On the Evolution of Adversary Models for Security Protocols - from the Beginning to Sensor Networks
Virgil D. Gligor - University of Maryland
Apr 26, 2006Size: 175.7MB
Download: MP4 Video
Watch in your Browser Watch on YouTube
AbstractInvariably, new technologies introduce new vulnerabilities which, in principle,
enable new attacks by increasingly potent adversaries. Yet new systems are more
adept at handling well-known attacks by old adversaries than anticipating
new ones. Our adversary models seem to be perpetually out of date: often they
do not capture adversary attacks enabled by new vulnerabilities and sometimes
address attacks rendered impractical by new technologies.
In this talk, I provide a brief overview of adversary models beginning with
those required by program and data sharing technologies, continuing with those
required by computer communication and networking technologies, and ending with
those required by mobile ad-hoc and sensor network technologies. I argue that
mobile ad-hoc and sensor networks require new adversary models (e.g., different
from those of Dolev-Yao and Byzantine adversaries). I illustrate this with
adversaries that attack perfectly sensible and otherwise correct protocols of
mobile ad-hoc and sensor networks. These attacks cannot be countered with
traditional security protocols as they require emergent security properties.
About the SpeakerVirgil D. Gligor received his B.Sc., M.Sc., and Ph.D. degrees
from the University of California at Berkeley. He has been at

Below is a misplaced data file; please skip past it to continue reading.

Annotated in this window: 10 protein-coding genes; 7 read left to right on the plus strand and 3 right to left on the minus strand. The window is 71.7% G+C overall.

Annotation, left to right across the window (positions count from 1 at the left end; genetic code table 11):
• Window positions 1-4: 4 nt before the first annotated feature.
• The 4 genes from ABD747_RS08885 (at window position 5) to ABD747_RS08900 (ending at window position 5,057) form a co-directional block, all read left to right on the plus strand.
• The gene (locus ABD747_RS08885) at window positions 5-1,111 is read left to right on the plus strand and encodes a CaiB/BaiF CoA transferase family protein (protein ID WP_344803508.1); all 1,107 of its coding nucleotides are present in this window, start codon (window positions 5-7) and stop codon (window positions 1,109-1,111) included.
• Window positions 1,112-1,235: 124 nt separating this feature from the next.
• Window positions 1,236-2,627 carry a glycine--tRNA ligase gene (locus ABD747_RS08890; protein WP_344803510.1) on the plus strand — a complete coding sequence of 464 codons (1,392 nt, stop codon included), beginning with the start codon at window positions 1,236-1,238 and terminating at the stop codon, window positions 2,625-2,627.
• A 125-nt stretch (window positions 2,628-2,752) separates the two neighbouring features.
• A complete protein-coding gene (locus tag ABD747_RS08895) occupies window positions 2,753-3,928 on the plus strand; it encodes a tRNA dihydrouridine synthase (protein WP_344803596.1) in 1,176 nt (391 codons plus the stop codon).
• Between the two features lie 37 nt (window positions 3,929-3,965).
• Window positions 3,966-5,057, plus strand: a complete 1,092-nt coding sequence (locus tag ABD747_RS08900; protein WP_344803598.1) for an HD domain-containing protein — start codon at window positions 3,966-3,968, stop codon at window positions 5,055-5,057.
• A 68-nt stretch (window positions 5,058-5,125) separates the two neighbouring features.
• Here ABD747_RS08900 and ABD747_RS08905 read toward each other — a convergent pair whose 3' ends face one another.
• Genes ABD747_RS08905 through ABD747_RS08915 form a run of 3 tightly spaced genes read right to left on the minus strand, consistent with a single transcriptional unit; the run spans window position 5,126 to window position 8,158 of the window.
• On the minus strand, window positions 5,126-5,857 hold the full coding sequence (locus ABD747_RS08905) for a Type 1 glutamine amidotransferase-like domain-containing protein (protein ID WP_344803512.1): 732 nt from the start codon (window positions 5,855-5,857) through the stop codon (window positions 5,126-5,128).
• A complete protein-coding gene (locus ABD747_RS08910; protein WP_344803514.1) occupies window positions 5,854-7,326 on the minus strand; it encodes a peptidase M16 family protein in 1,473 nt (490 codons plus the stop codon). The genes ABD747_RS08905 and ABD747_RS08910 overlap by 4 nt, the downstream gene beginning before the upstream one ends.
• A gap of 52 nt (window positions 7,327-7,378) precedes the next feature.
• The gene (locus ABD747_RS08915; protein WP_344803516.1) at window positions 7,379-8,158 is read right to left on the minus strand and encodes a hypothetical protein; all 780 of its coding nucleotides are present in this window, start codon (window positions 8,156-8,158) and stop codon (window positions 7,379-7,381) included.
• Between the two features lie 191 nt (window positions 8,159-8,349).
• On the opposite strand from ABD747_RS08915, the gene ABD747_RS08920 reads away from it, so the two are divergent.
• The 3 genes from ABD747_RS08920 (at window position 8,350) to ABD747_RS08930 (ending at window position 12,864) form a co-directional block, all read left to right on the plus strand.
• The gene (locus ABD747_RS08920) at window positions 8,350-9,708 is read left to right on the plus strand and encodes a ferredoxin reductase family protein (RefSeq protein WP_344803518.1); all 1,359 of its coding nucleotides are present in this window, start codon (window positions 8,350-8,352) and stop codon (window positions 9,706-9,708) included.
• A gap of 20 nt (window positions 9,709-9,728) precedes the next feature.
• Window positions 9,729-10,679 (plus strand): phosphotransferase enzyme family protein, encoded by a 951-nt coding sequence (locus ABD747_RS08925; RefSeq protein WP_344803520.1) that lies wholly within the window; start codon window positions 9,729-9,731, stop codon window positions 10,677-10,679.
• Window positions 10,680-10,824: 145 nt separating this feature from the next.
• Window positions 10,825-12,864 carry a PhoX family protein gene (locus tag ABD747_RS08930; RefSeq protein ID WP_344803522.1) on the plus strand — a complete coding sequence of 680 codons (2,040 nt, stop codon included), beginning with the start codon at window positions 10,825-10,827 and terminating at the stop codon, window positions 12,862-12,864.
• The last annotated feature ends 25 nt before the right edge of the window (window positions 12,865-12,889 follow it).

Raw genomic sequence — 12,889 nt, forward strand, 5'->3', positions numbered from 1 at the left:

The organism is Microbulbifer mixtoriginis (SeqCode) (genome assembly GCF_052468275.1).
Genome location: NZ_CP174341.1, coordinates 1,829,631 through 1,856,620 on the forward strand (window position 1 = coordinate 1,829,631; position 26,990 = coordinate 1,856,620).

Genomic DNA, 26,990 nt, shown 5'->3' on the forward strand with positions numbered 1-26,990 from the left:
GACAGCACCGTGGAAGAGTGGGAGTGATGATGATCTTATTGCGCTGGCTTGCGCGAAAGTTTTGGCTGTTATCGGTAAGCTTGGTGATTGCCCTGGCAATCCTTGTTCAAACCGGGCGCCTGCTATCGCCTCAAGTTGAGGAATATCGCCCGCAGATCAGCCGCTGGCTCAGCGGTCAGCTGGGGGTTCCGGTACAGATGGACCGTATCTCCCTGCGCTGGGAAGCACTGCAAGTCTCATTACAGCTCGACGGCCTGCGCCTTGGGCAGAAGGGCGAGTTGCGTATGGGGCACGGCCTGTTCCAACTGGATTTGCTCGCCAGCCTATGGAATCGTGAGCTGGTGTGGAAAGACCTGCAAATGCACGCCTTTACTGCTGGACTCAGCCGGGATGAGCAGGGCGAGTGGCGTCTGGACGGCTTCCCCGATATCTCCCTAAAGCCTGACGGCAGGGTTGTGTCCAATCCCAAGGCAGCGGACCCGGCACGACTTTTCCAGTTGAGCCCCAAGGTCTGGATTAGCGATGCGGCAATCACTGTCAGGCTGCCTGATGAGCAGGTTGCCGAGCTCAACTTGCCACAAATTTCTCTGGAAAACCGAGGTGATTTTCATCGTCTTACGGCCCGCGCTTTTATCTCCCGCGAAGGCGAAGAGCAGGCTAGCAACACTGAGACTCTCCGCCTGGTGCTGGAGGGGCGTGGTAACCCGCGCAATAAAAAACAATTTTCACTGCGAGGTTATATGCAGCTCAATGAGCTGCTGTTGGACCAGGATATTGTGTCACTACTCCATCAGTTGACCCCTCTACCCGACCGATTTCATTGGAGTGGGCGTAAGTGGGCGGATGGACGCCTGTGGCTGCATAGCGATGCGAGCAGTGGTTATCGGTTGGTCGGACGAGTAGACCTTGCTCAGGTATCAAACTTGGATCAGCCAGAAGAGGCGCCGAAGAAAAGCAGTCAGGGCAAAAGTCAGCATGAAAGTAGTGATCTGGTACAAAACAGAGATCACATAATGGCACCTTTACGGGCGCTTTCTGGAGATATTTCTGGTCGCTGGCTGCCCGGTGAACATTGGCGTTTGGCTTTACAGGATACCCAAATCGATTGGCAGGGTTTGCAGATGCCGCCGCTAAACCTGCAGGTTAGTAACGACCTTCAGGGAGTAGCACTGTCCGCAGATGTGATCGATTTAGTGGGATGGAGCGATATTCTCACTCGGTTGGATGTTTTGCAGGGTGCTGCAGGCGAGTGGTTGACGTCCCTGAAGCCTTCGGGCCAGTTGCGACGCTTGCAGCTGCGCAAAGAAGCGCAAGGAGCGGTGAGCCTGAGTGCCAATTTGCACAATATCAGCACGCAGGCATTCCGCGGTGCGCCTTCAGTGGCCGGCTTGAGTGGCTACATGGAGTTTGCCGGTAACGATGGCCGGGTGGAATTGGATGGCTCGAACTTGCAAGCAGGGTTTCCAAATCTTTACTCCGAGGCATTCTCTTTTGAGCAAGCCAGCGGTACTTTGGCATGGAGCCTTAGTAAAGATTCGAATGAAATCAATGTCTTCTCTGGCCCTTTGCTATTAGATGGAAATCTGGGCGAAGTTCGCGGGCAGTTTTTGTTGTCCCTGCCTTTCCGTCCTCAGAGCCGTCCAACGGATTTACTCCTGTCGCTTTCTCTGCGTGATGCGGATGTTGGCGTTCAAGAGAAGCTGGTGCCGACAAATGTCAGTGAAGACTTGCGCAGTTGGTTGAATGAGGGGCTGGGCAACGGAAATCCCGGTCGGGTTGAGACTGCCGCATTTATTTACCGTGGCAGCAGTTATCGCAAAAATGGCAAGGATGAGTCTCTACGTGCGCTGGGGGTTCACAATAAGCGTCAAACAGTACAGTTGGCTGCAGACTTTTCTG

the University of Maryland since 1976, and is currently a
Professor of Electrical and Computer Engineering. He is an
Editorial Board member of the ACM Transactions on Information System
Security, IEEE Transactions on Dependable and Secure Computing, and
IEEE Transactions on Computers. Over the past three decades, his
research interests ranged from access control mechanisms, penetration
analysis, and denial-of-service protection to cryptographic protocols
and applied cryptography.
The views, opinions and assumptions expressed in these videos are those of the presenter and do not necessarily reflect the official policy or position of CERIAS or Purdue University. All content included in these videos, are the property of Purdue University, the presenter and/or the presenter’s organization, and protected by U.S. and international copyright laws. The collection, arrangement and assembly of all content in these videos and on the hosting website exclusive property of Purdue University. You may not copy, reproduce, distribute, publish, display, perform, modify, create derivative works, transmit, or in any other way exploit any part of copyrighted material without permission from CERIAS, Purdue University.